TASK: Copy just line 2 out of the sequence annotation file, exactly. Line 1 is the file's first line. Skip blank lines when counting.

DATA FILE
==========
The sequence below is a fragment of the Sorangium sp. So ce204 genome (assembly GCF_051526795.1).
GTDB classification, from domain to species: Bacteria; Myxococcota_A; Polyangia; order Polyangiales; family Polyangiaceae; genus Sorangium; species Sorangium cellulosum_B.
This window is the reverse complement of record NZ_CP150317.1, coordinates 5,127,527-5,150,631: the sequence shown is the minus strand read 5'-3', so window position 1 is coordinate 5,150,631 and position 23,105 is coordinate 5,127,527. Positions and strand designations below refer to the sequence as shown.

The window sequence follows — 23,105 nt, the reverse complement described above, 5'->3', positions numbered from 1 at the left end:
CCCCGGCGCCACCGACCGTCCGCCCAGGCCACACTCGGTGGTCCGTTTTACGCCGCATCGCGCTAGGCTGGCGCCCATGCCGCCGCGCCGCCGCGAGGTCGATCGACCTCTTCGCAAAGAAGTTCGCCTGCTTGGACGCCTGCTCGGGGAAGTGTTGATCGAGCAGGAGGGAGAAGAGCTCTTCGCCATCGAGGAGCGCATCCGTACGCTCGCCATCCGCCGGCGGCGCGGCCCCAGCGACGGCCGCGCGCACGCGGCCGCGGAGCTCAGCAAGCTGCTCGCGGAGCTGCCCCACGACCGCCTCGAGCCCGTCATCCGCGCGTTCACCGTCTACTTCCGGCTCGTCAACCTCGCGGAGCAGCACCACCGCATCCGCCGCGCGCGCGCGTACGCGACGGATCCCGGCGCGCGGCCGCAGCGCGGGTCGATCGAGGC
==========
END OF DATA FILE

GTDB classification, from domain to species: Bacteria; Myxococcota_A; Polyangia; order Polyangiales; family Polyangiaceae; genus Sorangium; species Sorangium cellulosum_B.